The Wall Street Journal reported last weekend that Caterpillar is the latest American producer to shift production from abroad back to the United States. Cat’s new US plant — at a location still to be decided –.will manufacture excavators formally produced in Japan and an older plant in Aurora, Illinois. The result could be a […]

By |March 17th, 2010|Blog|0 Comments

Electrifying our National Strategy

Warren Buffett predicts that we’ll all be driving electric vehicles (EVs) in 20 years. The Oracle of Omaha knows a thing or two about sound investments and he’s placing his bets on EVs. It makes economic, environmental and energetic sense. What doesn’t make sense is the dismal record of Buffett’s native land to capitalize on […]

By |March 3rd, 2010|Blog|0 Comments


Late one foggy, drizzly evening, an alpha male motorist became hopelessly lost in the crisscross maze of streets in the nation’s capital. Perilously low on gas, he pulled into a filling station. Bemoaning the inflated cost of fuel, he filled the tank with the cheapest grade. He decided to buy a new set of windshield […]

By |February 24th, 2010|Blog|0 Comments


Imagine a circus act in which the high-wire artist tried to maintain balance by keeping his body stiff and his knees locked. The rigidity of the effort would be laughable, at least until he lost his balance and fell.

Yet, in all seriousness, the Chinese leadership repeats that its rigid currency policy, which has frozen the […]

By |December 28th, 2009|Blog|0 Comments


My Saturday breakfast was brightened a bit by a news item in the Wall Street Journal (“House Helps to Pick College Football No. 1”). It seems a subcommittee of the House Energy and Commerce Committee found the time and the will this week to vote to force a national college football play-off. A full committee […]

By |December 5th, 2009|Blog|0 Comments


Last week’s finger-pointing session before the Joint Economic Committee of the Congress actually gives me some hope. Not because the criticism of Treasury Secretary Geithner and the administration as a whole was all that fair or balanced. Not because Geithner’s defense was all that convincing. And certainly not because anyone on either side had much […]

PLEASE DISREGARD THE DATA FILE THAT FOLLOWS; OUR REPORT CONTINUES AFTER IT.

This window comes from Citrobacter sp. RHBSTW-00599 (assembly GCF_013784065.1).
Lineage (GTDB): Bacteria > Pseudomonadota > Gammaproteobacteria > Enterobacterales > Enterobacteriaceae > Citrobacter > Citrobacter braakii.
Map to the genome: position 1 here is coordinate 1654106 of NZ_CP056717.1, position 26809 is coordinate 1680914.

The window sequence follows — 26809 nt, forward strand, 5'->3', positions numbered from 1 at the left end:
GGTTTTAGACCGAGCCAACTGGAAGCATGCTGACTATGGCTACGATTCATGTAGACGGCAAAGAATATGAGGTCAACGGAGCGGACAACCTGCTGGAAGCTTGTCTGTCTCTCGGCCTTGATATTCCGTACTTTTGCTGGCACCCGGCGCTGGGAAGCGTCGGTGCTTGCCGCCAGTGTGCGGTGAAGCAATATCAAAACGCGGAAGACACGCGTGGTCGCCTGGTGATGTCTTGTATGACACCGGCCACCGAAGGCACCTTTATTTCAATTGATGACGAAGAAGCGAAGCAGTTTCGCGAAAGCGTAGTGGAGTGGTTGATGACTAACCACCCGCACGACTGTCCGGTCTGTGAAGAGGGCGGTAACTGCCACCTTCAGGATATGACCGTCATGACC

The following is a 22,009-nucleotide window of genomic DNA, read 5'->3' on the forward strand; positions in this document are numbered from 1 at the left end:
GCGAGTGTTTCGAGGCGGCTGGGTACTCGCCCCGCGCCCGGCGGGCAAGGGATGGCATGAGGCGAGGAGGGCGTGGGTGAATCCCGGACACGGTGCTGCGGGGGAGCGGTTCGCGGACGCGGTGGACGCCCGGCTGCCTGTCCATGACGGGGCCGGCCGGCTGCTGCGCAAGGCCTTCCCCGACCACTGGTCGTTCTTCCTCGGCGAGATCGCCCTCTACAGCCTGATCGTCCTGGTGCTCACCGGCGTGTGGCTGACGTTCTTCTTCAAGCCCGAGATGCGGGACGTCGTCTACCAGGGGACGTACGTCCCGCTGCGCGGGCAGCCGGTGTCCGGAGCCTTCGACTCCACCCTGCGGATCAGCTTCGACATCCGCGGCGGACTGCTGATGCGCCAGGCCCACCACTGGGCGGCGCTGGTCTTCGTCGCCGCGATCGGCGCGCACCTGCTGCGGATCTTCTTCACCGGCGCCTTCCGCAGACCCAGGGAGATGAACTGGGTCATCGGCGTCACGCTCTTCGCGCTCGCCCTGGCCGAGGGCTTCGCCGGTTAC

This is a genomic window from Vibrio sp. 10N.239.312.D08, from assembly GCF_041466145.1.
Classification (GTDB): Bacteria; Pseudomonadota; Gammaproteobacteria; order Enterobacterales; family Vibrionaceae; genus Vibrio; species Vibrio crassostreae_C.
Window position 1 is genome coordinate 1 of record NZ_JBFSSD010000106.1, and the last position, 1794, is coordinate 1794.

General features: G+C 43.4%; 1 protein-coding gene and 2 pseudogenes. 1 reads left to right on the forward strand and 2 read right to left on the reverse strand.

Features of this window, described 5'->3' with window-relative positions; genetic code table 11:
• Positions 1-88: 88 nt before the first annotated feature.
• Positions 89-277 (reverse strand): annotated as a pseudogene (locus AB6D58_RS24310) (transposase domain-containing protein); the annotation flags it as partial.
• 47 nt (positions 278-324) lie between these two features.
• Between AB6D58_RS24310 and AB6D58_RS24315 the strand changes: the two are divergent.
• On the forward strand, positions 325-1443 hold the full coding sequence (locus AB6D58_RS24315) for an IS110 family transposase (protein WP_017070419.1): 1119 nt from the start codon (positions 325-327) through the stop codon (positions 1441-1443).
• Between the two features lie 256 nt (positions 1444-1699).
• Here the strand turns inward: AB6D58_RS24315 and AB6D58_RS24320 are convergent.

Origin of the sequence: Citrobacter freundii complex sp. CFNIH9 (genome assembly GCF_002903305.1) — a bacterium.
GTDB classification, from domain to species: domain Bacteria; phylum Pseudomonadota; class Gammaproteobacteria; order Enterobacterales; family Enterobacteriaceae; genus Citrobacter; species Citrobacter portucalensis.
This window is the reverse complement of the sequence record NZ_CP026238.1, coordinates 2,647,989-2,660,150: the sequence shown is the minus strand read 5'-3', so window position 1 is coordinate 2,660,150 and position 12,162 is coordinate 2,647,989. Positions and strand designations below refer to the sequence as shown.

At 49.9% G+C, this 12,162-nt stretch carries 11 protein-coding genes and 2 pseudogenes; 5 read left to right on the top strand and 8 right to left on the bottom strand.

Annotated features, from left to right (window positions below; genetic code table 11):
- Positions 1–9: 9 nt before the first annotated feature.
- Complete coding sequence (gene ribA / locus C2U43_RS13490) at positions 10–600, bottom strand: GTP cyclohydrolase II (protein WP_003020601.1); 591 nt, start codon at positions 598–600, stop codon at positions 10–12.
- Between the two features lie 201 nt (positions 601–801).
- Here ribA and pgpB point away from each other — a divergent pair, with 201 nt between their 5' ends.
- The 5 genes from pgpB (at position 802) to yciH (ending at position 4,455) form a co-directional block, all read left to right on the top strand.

By |November 23rd, 2009|Blog|0 Comments


Older baseball fans will remember Hank Sauer, a slugging outfielder in the 1950s. In 1952 he bashed 37 home runs, batted in 121 runs and hit .270 for the fifth-place Chicago Cubs. For his efforts, he was recognized as the most valuable player in the 8-team National League.

Two years later, Sauer slugged 41 home runs, […]

By |July 31st, 2009|Blog|0 Comments


Treasury Secretary Tim Geithner’s speech at Peking University last week seems to have been better received there than in Washington. Some currency hawks are lamenting that he saw the need to go to apologize (again) for stating the obvious fact that China has been manipulating its currency for a long time now.

In fact, the speech […]

By |June 10th, 2009|Blog|0 Comments


In the view of the latest issue of The Economist, “inflation is bad, but deflation is worse.“ (See The greater of two evils,” May 9-15, 2009.) An editorial reasoned that “inflation is distant and containable, while inflation is at hand and pernicious.”

It concludes darkly that we might be in for a “malign” form of deflation […]

By |May 11th, 2009|Blog|0 Comments


On Tuesday of last week, President Obama gave a terrific speech at Georgetown University, explaining and defending his approach to the economic crisis better than at any time to date. His message for Americans was that:

“… each action we take and each policy we pursue is driven by a larger vision of America’s future – […]

By |April 19th, 2009|Blog|0 Comments